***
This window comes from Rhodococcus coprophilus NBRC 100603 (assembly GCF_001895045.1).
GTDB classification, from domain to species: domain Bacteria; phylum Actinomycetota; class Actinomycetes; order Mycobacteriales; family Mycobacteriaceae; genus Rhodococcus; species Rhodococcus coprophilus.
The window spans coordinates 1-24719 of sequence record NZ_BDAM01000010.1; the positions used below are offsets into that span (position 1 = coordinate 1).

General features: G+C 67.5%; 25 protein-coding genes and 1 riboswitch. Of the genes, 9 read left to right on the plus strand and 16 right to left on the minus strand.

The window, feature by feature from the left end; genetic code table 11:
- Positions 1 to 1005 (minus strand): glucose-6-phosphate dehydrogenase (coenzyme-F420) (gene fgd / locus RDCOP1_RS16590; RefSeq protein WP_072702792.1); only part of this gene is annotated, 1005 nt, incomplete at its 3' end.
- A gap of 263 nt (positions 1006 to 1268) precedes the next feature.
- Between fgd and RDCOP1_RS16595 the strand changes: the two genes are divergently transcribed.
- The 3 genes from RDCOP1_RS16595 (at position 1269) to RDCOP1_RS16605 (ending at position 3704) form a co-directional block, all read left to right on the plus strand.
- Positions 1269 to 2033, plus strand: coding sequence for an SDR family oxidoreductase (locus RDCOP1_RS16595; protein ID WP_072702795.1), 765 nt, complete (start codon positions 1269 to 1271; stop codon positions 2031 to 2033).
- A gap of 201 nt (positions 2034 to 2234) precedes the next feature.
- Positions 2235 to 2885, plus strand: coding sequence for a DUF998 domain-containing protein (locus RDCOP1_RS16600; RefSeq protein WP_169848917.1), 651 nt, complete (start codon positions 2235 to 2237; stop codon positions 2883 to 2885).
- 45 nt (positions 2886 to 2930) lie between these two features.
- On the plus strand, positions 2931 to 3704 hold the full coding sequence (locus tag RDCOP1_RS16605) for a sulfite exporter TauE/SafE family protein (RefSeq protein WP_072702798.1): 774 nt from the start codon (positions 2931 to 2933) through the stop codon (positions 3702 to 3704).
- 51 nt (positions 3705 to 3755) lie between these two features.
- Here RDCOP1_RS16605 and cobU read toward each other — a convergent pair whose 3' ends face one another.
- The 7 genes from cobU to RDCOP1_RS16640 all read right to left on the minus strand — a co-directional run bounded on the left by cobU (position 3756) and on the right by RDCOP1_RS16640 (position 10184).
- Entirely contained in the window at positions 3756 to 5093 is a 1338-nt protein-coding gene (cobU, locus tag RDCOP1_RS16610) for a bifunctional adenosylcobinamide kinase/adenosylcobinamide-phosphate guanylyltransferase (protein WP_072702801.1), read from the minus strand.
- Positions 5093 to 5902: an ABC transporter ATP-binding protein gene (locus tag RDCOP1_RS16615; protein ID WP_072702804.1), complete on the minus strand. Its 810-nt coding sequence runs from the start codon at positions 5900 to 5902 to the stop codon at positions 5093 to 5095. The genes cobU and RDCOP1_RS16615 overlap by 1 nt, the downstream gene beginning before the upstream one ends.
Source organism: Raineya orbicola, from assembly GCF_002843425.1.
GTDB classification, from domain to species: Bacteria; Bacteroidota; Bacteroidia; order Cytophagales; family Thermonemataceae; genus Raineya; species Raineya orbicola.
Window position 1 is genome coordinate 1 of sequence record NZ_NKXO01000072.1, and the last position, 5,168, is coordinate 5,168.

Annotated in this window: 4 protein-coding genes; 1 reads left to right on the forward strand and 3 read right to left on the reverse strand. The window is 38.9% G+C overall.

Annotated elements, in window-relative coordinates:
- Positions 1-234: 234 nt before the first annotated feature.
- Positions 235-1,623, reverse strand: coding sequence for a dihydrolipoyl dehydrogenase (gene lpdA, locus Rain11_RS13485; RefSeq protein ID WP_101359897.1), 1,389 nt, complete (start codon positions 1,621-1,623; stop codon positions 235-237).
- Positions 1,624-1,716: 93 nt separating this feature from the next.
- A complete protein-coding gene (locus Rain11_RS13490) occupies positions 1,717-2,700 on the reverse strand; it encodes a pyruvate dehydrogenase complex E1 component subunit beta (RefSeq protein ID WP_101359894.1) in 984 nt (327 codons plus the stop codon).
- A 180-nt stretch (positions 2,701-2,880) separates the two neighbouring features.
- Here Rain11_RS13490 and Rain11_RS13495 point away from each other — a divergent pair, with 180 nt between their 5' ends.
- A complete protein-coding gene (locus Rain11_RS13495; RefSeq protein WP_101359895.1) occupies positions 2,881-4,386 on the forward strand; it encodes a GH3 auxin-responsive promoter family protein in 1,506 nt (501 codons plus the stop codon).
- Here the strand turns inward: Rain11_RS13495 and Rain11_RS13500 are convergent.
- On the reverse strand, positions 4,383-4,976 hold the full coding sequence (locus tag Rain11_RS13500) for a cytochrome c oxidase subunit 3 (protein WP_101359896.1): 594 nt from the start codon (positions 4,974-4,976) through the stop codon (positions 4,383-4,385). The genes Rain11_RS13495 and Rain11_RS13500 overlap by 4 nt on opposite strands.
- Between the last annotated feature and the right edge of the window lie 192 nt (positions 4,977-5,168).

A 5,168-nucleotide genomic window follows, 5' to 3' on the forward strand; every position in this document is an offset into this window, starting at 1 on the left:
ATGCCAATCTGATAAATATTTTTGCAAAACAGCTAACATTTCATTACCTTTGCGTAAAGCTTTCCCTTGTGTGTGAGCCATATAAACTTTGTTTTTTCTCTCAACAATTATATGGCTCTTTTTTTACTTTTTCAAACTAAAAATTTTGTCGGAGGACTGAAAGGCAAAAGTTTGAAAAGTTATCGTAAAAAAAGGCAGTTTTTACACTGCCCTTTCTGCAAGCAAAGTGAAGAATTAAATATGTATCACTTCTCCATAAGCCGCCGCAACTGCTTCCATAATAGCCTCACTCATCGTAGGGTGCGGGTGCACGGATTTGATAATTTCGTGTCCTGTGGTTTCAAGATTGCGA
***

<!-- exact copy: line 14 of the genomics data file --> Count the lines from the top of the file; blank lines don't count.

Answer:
- On the plus strand, positions 2931 to 3704 hold the full coding sequence (locus tag RDCOP1_RS16605) for a sulfite exporter TauE/SafE family protein (RefSeq protein WP_072702798.1): 774 nt from the start codon (positions 2931 to 2933) through the stop codon (positions 3702 to 3704).